BioBlitz Has Moss Appeal

11 June 2010

BioBlitz

One of the exciting discoveries found at the BioBlitz.

Wildlife enthusiasts smashed a target to find 500 different species in 24 hours in a city park and made some exciting finds in the process - including a moss new to Derbyshire and a nationally rare beetle.

Derbyshire's first ever BioBlitz was a 24 hour period of wildlife recording aimed at providing a comprehensive list of all the animal and plant species in Markeaton Park. From 5pm Saturday (June 5) to 5pm Sunday (June 6), 597 species were identified.

One of the most interesting finds was a species of moss never recorded in Derbyshire before. Mosses belong to a group of plants called Bryophytes that are often overlooked as they are small and difficult to identify.

However, Tom Blockeel, the County Bryophyte Recorder, confirmed the identification of the moss. Another exciting discovery was a rare beetle, found by Graham Maynard, the Derbyshire Beetle Recorder.

The BioBlitz was part of the Springwatch Wild Day Out, a weekend of nature based activities to raise awareness of issues around biodiversity, which was organised by WildDerby in partnership with the University of Derby and the BBC.

Members of the public searched for wildlife, and experts were on hand to help identify what they found. The findings were then recorded on a database in the park's pitch and putt pavilion, which served as the 'hub' of the event.

Dr Graham Rowe, Senior Lecturer in Biological Sciences at the University said: "At 5pm on Sunday the total was 597, but there were still some species that we hadn't got round to identifying by that time, so the actual figure will be well over 600.

"And that is just the tip of the iceberg. I'm sure that, given more time, we'd find five times that amount living in the park.

"This activity shows just how diverse our surrounding wildlife is, and that there are so many species right under our nose."

The day itself was a great success and featured a range of activities including bat walks, bike rides and even worm charming!

There were dozens of local organisations exhibiting in the park, providing activities, information and advice. Very rarely can so many experts be found in one place, so it was a great opportunity for people to find out more about local wildlife.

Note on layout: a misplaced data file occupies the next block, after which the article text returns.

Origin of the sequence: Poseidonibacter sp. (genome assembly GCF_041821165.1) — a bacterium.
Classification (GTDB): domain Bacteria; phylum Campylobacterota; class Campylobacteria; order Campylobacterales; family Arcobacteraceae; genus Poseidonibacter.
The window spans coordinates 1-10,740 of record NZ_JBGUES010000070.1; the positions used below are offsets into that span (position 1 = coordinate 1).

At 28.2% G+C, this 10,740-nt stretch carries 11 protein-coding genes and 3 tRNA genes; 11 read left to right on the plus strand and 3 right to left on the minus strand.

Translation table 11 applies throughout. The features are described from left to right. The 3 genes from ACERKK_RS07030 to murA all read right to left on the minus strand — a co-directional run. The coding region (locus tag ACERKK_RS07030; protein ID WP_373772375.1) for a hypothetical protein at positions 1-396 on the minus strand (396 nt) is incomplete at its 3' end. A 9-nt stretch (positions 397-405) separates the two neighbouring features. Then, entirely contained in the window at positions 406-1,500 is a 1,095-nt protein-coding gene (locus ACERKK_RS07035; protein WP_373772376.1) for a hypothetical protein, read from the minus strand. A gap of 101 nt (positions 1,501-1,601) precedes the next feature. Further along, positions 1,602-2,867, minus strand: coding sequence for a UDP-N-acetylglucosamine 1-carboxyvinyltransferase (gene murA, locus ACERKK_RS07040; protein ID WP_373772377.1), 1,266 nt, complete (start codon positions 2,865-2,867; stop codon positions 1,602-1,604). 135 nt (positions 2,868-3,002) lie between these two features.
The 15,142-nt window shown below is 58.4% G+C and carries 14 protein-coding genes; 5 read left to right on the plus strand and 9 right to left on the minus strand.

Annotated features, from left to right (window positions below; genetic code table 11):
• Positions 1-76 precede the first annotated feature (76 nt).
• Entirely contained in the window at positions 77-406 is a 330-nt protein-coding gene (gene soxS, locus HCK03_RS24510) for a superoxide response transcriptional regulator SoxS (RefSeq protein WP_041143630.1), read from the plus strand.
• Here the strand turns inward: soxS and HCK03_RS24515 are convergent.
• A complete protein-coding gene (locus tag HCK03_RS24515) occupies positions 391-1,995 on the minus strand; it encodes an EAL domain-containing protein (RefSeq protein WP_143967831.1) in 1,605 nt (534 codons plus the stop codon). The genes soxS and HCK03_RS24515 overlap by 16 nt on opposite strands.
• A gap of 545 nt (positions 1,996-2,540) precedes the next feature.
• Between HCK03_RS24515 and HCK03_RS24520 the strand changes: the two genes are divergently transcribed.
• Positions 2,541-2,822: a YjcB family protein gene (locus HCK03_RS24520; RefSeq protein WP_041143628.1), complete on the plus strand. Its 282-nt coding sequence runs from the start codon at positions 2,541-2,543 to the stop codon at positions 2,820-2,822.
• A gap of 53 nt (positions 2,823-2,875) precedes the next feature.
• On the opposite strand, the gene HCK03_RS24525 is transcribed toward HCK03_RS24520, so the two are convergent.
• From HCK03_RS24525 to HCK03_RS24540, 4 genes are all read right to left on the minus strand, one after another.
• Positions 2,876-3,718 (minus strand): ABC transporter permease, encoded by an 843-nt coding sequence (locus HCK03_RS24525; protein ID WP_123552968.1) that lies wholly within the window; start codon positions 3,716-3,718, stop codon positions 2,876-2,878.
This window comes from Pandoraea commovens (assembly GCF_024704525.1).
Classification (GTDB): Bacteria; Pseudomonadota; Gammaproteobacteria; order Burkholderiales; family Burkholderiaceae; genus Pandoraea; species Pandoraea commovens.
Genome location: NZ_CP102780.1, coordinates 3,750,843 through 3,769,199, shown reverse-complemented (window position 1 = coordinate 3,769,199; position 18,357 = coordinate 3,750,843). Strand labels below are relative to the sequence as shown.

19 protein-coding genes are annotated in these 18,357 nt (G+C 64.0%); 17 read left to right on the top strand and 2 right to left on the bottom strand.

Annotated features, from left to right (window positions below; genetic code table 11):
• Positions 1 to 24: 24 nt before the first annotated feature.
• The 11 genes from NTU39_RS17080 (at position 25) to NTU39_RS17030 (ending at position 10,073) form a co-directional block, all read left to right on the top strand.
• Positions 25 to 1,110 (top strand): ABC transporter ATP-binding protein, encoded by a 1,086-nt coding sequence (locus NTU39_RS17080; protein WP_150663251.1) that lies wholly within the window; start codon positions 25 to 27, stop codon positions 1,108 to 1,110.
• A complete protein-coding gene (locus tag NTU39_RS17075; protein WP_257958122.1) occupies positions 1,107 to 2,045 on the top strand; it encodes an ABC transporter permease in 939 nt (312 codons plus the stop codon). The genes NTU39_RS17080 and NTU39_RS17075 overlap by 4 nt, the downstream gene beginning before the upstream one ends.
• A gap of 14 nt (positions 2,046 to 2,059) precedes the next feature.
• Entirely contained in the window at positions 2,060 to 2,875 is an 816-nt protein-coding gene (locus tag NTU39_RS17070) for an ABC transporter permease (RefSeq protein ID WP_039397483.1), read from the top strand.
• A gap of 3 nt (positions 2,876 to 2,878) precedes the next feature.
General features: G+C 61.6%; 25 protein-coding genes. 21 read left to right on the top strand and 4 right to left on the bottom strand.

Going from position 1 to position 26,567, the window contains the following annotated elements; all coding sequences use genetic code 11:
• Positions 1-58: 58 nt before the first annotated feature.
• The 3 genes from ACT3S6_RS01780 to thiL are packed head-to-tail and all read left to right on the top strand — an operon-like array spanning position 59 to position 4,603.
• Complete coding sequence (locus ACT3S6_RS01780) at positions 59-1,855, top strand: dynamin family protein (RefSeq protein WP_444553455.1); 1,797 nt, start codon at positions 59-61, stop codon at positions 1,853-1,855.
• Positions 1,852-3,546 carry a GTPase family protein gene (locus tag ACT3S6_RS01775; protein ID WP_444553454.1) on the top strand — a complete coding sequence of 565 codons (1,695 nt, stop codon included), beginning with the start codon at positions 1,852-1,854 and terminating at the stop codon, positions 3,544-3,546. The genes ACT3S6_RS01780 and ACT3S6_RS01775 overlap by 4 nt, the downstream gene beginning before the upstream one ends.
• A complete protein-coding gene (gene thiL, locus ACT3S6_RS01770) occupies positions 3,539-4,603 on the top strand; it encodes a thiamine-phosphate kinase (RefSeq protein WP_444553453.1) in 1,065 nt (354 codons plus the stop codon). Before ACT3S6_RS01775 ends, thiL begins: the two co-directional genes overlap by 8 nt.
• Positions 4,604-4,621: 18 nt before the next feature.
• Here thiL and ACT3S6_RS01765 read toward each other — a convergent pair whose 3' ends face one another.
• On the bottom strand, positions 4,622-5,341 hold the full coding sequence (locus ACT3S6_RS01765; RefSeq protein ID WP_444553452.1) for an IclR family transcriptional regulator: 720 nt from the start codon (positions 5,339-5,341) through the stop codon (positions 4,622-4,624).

A big screen broadcast films and slideshows across the park, as well as live images from a roving camera. Radio Derby presenter Andy Potter acted as compere for the event, and found himself carrying out all sorts of activities.

He said: "It immediately became clear that it would be a day full of learning, excitement and tired legs!

"It's amazing to think that I could be at a venue that I grew up next to and not actually know much about its environment or wildlife. Huge moths, bats, earthworms and over 500 different wildlife species certainly opened my eyes."

John Millar, chairman of the wildlife sub group, for Friends of Markeaton Park, and other group members took part in the event. He said: "It was great to have a weekend to promote some of the benefits of the park in terms of the wildlife there. We found more species than we expected and it was also a great opportunity to network and make friends."

Another highlight of the day was B-Active's 'Smoothie Cycle' activity, which involved making fruit smoothies by pedal power.

Peter Walker, Community Relations Officer at the University, said: "It was lovely to meet so many dedicated experts who clearly love their subject, and have a great ability in imparting this knowledge to the public with enthusiasm.

"I think the event was a tremendous success. Hopefully this will prove a great foundation for us to build on and we look forward to holding similar events in the future."

For more information about this news release, contact Luke Foddy, Community Projects, on 01332 591945 or email l.foddy@derby.ac.uk

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